February 1909 issue of the Socialist Standard
Since our last issue an event, so fraught with human importance that it is bound to become historic, has taken place. Not with a flourish of trumpets, not with a dazzling display on those beautious wayside erections which (it is alleged) many members of the working class, with truly revolutionary disregard for the rights others, claim as “ the working man’s picture gallery,” but quietly, quietly as nature working up to some catastrophic horror, this event baa been developed. In its making it has been evolutionary, doubtless enough, but in its birth, its being launched upon the sea of human environment, it is cataclysmal.
Kata, Greek prefix signifying down, back, thorough; Greek, kluzo, to wash. What should we working men who write for working men do without our Latin and our Greek? Cataclysmal is the very adjective. This event which I speak of has burst upon us as a deluge, a flood; it has given us a thorough sluicing; it has been kluso, to wash (and plenty of it), and kato, down (and up), back (and front) and tree-mendiously thorough. It has been a political washout, and the ground whereon we stood is holey ground, with a vengeance. Gone is that pyramid of economic sophistry and hare-brained political quackery on which we had elevated ourselves to conspicuity; gone also that underlying working-class ignorance and hankering after the moon without which as a foundation our pyramid had never been erected at all, and we and those who gave us faith (it is quite inconceivable that any thought for themselves) stand in gullies and hollows, but with our political feet upon the firm rock of truth of the tertiary formation—as we know by its fossils.
And this event is the publication of the first number of the Anti-Socialist. An auspicious birth, fellow members of the working class, since it spells doom to the Socialist movement. Alas! shall we be able to fulfil our obligations to those who have subscribed to the end of the volume? Shall see even another issue of The Socialist Standard? If there were shareholders —but this is not the Labour Leader.
The Anti-Socialist has the blessing of the Church in the person of our brother in Christ, the Canon of Westminster. Other notable sympathisers with what the Anti-Socialist lightly refers to as the ass-pirations of labour, who recommend the new publication to working men are Sir A. Acland Hood, Lord George Hamilton, Admiral Fremantle, C. Arthur Pearson, Andrew Carnegie, and the editor of the Daily Express. This galaxy of noble and disinterested champions of labour surely have a right to be heard with respect on the matter of what is the true interest of the workers. Andrew, at all events, we know to have very decided views upon the subject, as witness a little shooting affair at Pittsburg some score or so years ago, which is still held in sacred memory.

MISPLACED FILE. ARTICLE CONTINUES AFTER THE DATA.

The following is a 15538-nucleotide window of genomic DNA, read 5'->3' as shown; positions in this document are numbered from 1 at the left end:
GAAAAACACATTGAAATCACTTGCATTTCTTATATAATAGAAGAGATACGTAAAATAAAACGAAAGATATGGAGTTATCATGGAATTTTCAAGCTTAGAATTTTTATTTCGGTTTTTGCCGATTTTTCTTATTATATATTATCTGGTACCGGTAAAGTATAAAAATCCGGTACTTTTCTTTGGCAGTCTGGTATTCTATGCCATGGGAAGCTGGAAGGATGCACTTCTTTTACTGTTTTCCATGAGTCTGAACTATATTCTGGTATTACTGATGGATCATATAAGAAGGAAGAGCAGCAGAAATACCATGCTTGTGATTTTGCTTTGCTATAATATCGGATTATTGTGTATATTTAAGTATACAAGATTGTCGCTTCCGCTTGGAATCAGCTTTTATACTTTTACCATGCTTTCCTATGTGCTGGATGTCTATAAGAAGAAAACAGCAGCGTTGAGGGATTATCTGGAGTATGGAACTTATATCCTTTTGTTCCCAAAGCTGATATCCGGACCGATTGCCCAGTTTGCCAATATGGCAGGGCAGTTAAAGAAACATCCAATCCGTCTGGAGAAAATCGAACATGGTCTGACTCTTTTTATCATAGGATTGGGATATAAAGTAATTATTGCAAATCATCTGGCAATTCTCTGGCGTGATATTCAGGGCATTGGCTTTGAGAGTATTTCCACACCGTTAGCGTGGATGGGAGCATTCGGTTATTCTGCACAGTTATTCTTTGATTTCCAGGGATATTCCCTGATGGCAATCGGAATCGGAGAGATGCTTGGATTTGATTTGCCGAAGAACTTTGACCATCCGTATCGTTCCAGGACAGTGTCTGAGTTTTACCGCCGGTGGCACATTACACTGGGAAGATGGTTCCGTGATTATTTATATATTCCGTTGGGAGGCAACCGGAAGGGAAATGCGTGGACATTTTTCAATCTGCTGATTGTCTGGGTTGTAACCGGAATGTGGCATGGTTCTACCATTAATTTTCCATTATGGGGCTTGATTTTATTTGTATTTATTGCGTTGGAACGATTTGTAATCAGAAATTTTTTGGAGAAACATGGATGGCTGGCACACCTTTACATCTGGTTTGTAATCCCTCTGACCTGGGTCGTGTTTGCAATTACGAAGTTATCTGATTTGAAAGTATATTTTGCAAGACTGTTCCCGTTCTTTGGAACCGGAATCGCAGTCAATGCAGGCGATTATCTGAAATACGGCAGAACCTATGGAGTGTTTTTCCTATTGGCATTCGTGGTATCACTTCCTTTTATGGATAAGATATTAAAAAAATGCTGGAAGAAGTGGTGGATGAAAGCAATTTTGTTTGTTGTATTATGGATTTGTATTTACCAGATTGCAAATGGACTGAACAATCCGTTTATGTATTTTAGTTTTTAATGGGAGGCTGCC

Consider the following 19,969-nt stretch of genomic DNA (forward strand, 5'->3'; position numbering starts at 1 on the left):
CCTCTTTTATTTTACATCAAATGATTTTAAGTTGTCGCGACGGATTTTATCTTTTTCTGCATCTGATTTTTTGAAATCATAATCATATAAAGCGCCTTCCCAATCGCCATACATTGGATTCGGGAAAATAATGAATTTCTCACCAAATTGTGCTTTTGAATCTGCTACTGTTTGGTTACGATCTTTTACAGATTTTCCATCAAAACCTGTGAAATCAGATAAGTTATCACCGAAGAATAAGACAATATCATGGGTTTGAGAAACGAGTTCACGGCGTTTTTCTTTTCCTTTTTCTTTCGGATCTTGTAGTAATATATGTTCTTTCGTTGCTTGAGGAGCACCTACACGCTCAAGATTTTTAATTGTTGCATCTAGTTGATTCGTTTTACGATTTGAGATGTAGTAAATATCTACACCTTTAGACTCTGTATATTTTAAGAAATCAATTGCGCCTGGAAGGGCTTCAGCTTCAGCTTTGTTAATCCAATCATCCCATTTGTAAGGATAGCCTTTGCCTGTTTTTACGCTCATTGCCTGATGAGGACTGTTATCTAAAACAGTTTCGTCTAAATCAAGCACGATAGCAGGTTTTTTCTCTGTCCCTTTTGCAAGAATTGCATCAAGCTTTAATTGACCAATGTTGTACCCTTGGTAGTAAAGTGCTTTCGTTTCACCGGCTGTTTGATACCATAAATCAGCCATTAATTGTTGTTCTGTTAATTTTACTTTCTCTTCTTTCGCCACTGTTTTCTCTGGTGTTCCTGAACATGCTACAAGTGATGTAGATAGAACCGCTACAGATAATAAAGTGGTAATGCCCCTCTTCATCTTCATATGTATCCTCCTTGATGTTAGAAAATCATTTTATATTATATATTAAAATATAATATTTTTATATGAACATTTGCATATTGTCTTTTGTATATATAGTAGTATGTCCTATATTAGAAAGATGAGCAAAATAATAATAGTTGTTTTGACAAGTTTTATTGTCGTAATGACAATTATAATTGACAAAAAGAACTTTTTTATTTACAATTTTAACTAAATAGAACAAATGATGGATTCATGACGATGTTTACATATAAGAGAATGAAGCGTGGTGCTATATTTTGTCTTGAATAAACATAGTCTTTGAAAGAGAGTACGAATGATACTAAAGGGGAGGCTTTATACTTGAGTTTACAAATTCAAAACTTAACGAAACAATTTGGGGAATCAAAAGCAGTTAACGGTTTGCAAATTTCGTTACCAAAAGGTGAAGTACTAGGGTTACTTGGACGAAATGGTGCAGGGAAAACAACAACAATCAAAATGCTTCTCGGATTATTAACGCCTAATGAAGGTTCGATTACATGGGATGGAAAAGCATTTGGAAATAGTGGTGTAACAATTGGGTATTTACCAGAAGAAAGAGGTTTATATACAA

We are treated to a cartoon in this first number; it is entitled: The Workman's Dream. A workman is depicted, seated, and under the influence of the pantomimic gestures of an individual we are invited to imagine is a Socialist, while another individual labelled “Socialist” has extracted a resplendent watch and chain and quite a fabulous store of coin of the realm, from the subject’s pocket, while from the anticipatory smile on the face of the brigand (who, by the way, I am sure is meant for Mr. G. B. Shaw) there is plenty more to come. Inscribed thereunder we read “ The Socialists hypnotise the working man, and pick his pocket.” And what is the dream with which the Socialists have beguiled the working man while they are a doin’ of it? The artist has given it expression. The worker dreams that he has an easy chair to sit in, a fender to put his feet on, and a table —with some grub on it. That is all, if we except a gem like a decanter stopper which decorates his finger. O chimeric vision of paradise! O ironic mockery! O wickedly delusive irradiance! A divan chair, a fender, and a table with some grub on it. Well might the workman suspect the intentions of those who lure him with such impossible extravagance. I notice that the worker still wears his hob-nails and corduroys. It would fairly have given the Socialists' game away to have suggested escape from these. Born in 'em, live in 'em, marry in ’em, die in ’em.
A. E. Jacomb